Embarrassment Preventing Retirement Work: A factor for you?

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Cruise
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Embarrassment Preventing Retirement Work: A factor for you?

Post by Cruise » Tue Jan 02, 2018 1:39 am

I don't need the income, but wonder what it would be like to work various part-time jobs. I've thought about being a checkout clerk at Whole Foods or something similar. One thing that holds me back is that I've been quite successful in my community and I am certainly not anonymous. When I think about working one of these jobs, I just imagine people seeing me working and thinking to themselves (and telling others), "Hey, Cruise must not be doing too well, I saw him bagging groceries. Poor guy..."

Anyone else have/had similar concerns that restrained their choices of retirement activities?

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sergeant
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Re: Embarrassment Preventing Retirement Work: A factor for you?

Post by sergeant » Tue Jan 02, 2018 1:44 am

Several of my friends have started working part time in similar type jobs and absolutely do not need the money. They do it for socialization and having fun. One works at Home Depot and likes it. Another works slicing cold cuts at the Italian deli. They don't care what others think.
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ResearchMed
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Re: Embarrassment Preventing Retirement Work: A factor for you?

Post by ResearchMed » Tue Jan 02, 2018 1:46 am

Cruise wrote:
Tue Jan 02, 2018 1:39 am
I don't need the income, but wonder what it would be like to work various part-time jobs. I've thought about being a checkout clerk at Whole Foods or something similar. One thing that holds me back is that I've been quite successful in my community and I am certainly not anonymous. When I think about working one of these jobs, I just imagine people seeing me working and thinking to themselves (and telling others), "Hey, Cruise must not be doing too well, I saw him bagging groceries. Poor guy..."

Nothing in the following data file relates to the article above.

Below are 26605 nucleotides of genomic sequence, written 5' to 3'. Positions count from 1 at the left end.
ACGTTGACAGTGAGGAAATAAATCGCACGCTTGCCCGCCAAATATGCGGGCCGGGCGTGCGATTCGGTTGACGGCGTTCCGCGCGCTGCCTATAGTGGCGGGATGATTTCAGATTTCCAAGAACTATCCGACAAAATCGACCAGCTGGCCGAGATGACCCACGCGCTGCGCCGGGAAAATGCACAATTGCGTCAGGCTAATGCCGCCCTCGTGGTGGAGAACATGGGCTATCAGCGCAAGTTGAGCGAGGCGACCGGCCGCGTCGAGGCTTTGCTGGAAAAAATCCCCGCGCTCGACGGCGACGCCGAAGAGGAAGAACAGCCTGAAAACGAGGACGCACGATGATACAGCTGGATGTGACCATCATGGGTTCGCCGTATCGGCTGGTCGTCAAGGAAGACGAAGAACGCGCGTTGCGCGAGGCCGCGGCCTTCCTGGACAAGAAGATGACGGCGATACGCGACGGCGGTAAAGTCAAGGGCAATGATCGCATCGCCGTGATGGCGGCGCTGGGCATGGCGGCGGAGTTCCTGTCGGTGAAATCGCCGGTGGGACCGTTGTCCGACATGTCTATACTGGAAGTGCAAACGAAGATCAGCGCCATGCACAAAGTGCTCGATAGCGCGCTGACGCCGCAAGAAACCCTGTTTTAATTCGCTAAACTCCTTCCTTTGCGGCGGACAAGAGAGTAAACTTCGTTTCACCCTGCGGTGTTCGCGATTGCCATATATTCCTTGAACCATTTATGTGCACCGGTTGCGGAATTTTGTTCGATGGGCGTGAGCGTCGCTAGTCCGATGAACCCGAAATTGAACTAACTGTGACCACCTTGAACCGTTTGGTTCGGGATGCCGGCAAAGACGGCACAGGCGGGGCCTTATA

Anyone else have/had similar concerns that restrained their choices of retirement activities?
What about doing "part time" volunteer work?

RM
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CurlyDave
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Re: Embarrassment Preventing Retirement Work: A factor for you?

Post by CurlyDave » Tue Jan 02, 2018 2:12 am

If you don't need the money, taking a paid position may prevent someone who does need the money from working in that job.

Do volunteer work instead.

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Re: Embarrassment Preventing Retirement Work: A factor for you?

Post by lawman3966 » Tue Jan 02, 2018 2:22 am

Your dilemma brings to mind the burger scene from American Beauty.

https://www.youtube.com/watch?v=LYmO9oXsTF8

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FIREchief
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Re: Embarrassment Preventing Retirement Work: A factor for you?

Post by FIREchief » Tue Jan 02, 2018 3:37 am

Cruise wrote:
Tue Jan 02, 2018 1:39 am
When I think about working one of these jobs, I just imagine people seeing me working and thinking to themselves (and telling others), "Hey, Cruise must not be doing too well, I saw him bagging groceries. Poor guy..."
I'm not seeing the down side of this. My preference has always been that anybody who is not a close trusted friend or immediate family member (i.e. adult children) think I'm broke and about to lose my house. Life is simpler that way.
I am not a lawyer, accountant or financial advisor. Any advice or suggestions that I may provide shall be considered for entertainment purposes only.

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celia
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Re: Embarrassment Preventing Retirement Work: A factor for you?

Post by celia » Tue Jan 02, 2018 4:08 am

Many of the part-time jobs you can think of can be done on a volunteer basis for a non-profit. For example, if you want to try bagging food at check-out, you can volunteer at a church that distributes food to low income residents. Someone has to fill those bags before the residents come by to pick them up.

If you want to flip burgers for a while, volunteer at a group's picnic, or at the city's baseball concession stand.

Or you can help cook and deliver meals for Meals on Wheels.
You can teach people how to read at many libraries.
You can be a greeter at many civic or religious events.
You can help sell candy bars to your friends for youth groups.
The list of possibilities is quite long.

Use your "celebrity" status to help causes you care about. Your interest in a few groups will help them attract new members/donations/advertising. Every non-profit needs that. People will start to think "If Cruise is helping that non-profit, maybe I should too."
Last edited by celia on Tue Jan 02, 2018 4:17 am, edited 1 time in total.